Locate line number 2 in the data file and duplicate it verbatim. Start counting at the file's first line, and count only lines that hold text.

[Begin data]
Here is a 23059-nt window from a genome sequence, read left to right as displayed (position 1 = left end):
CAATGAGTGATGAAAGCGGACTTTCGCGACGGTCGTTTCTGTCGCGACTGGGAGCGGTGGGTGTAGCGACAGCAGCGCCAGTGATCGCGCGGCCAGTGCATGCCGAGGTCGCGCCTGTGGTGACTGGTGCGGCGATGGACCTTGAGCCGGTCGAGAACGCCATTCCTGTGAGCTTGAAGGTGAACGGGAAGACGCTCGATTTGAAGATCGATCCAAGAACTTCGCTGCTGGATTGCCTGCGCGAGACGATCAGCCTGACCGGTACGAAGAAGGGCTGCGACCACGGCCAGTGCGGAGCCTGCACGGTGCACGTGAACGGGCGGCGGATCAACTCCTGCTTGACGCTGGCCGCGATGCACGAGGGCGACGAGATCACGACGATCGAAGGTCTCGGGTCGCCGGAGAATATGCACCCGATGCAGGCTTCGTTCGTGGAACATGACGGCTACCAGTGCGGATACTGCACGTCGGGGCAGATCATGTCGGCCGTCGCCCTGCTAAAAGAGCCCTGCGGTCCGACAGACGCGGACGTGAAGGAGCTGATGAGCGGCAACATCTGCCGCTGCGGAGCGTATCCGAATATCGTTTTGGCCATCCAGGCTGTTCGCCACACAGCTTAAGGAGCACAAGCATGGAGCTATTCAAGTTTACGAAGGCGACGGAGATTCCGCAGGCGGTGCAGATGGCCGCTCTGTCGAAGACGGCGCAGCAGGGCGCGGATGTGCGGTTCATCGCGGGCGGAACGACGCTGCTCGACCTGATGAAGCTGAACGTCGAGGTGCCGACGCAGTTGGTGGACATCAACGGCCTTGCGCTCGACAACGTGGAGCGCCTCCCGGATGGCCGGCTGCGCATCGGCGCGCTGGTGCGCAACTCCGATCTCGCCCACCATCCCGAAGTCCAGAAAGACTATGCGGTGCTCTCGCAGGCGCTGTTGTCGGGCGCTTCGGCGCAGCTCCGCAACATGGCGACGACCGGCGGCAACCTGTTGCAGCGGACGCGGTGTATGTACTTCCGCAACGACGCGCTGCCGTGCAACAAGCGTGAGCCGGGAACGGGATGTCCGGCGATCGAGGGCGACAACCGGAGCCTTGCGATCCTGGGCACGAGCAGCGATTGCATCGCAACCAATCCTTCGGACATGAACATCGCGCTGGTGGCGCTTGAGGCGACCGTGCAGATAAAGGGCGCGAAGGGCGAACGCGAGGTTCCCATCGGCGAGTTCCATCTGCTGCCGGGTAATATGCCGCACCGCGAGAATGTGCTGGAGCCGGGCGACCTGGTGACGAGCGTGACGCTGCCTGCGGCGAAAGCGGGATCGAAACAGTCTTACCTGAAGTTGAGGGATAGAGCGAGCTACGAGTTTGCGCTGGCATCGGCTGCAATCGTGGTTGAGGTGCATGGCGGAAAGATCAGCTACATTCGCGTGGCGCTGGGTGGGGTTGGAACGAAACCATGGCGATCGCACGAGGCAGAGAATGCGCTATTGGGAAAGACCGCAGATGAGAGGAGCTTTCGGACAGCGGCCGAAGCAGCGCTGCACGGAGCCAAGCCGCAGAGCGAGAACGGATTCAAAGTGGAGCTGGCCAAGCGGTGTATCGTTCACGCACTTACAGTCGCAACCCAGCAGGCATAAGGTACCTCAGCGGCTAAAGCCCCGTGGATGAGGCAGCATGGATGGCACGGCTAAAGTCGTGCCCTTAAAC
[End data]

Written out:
CAATGAGTGATGAAAGCGGACTTTCGCGACGGTCGTTTCTGTCGCGACTGGGAGCGGTGGGTGTAGCGACAGCAGCGCCAGTGATCGCGCGGCCAGTGCATGCCGAGGTCGCGCCTGTGGTGACTGGTGCGGCGATGGACCTTGAGCCGGTCGAGAACGCCATTCCTGTGAGCTTGAAGGTGAACGGGAAGACGCTCGATTTGAAGATCGATCCAAGAACTTCGCTGCTGGATTGCCTGCGCGAGACGATCAGCCTGACCGGTACGAAGAAGGGCTGCGACCACGGCCAGTGCGGAGCCTGCACGGTGCACGTGAACGGGCGGCGGATCAACTCCTGCTTGACGCTGGCCGCGATGCACGAGGGCGACGAGATCACGACGATCGAAGGTCTCGGGTCGCCGGAGAATATGCACCCGATGCAGGCTTCGTTCGTGGAACATGACGGCTACCAGTGCGGATACTGCACGTCGGGGCAGATCATGTCGGCCGTCGCCCTGCTAAAAGAGCCCTGCGGTCCGACAGACGCGGACGTGAAGGAGCTGATGAGCGGCAACATCTGCCGCTGCGGAGCGTATCCGAATATCGTTTTGGCCATCCAGGCTGTTCGCCACACAGCTTAAGGAGCACAAGCATGGAGCTATTCAAGTTTACGAAGGCGACGGAGATTCCGCAGGCGGTGCAGATGGCCGCTCTGTCGAAGACGGCGCAGCAGGGCGCGGATGTGCGGTTCATCGCGGGCGGAACGACGCTGCTCGACCTGATGAAGCTGAACGTCGAGGTGCCGACGCAGTTGGTGGACATCAACGGCCTTGCGCTCGACAACGTGGAGCGCCTCCCGGATGGCCGGCTGCGCATCGGCGCGCTGGTGCGCAACTCCGATCTCGCCCACCATCCCGAAGTCCAGAAAGACTATGCGGTGCTCTCGCAGGCGCTGTTGTCGGGCGCTTCGGCGCAGCTCCGCAACATGGCGACGACCGGCGGCAACCTGTTGCAGCGGACGCGGTGTATGTACTTCCGCAACGACGCGCTGCCGTGCAACAAGCGTGAGCCGGGAACGGGATGTCCGGCGATCGAGGGCGACAACCGGAGCCTTGCGATCCTGGGCACGAGCAGCGATTGCATCGCAACCAATCCTTCGGACATGAACATCGCGCTGGTGGCGCTTGAGGCGACCGTGCAGATAAAGGGCGCGAAGGGCGAACGCGAGGTTCCCATCGGCGAGTTCCATCTGCTGCCGGGTAATATGCCGCACCGCGAGAATGTGCTGGAGCCGGGCGACCTGGTGACGAGCGTGACGCTGCCTGCGGCGAAAGCGGGATCGAAACAGTCTTACCTGAAGTTGAGGGATAGAGCGAGCTACGAGTTTGCGCTGGCATCGGCTGCAATCGTGGTTGAGGTGCATGGCGGAAAGATCAGCTACATTCGCGTGGCGCTGGGTGGGGTTGGAACGAAACCATGGCGATCGCACGAGGCAGAGAATGCGCTATTGGGAAAGACCGCAGATGAGAGGAGCTTTCGGACAGCGGCCGAAGCAGCGCTGCACGGAGCCAAGCCGCAGAGCGAGAACGGATTCAAAGTGGAGCTGGCCAAGCGGTGTATCGTTCACGCACTTACAGTCGCAACCCAGCAGGCATAAGGTACCTCAGCGGCTAAAGCCCCGTGGATGAGGCAGCATGGATGGCACGGCTAAAGTCGTGCCCTTAAAC